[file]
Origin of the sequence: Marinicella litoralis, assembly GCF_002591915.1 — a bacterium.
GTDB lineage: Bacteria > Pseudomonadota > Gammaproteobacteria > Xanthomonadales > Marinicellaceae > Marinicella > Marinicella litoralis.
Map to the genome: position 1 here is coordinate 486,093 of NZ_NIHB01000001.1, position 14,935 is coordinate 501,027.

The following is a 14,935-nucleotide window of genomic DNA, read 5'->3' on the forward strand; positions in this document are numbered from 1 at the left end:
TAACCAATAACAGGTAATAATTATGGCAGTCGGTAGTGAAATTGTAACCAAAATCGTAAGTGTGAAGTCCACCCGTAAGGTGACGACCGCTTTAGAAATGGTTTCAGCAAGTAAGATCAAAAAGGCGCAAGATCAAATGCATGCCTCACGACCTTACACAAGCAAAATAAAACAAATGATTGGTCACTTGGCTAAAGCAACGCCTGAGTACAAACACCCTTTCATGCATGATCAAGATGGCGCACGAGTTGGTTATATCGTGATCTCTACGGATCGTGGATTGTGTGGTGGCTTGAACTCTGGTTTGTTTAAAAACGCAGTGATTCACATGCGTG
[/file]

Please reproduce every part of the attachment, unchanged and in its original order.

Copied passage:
Origin of the sequence: Marinicella litoralis, assembly GCF_002591915.1 — a bacterium.
GTDB lineage: Bacteria > Pseudomonadota > Gammaproteobacteria > Xanthomonadales > Marinicellaceae > Marinicella > Marinicella litoralis.
Map to the genome: position 1 here is coordinate 486,093 of NZ_NIHB01000001.1, position 14,935 is coordinate 501,027.

The following is a 14,935-nucleotide window of genomic DNA, read 5'->3' on the forward strand; positions in this document are numbered from 1 at the left end:
TAACCAATAACAGGTAATAATTATGGCAGTCGGTAGTGAAATTGTAACCAAAATCGTAAGTGTGAAGTCCACCCGTAAGGTGACGACCGCTTTAGAAATGGTTTCAGCAAGTAAGATCAAAAAGGCGCAAGATCAAATGCATGCCTCACGACCTTACACAAGCAAAATAAAACAAATGATTGGTCACTTGGCTAAAGCAACGCCTGAGTACAAACACCCTTTCATGCATGATCAAGATGGCGCACGAGTTGGTTATATCGTGATCTCTACGGATCGTGGATTGTGTGGTGGCTTGAACTCTGGTTTGTTTAAAAACGCAGTGATTCACATGCGTG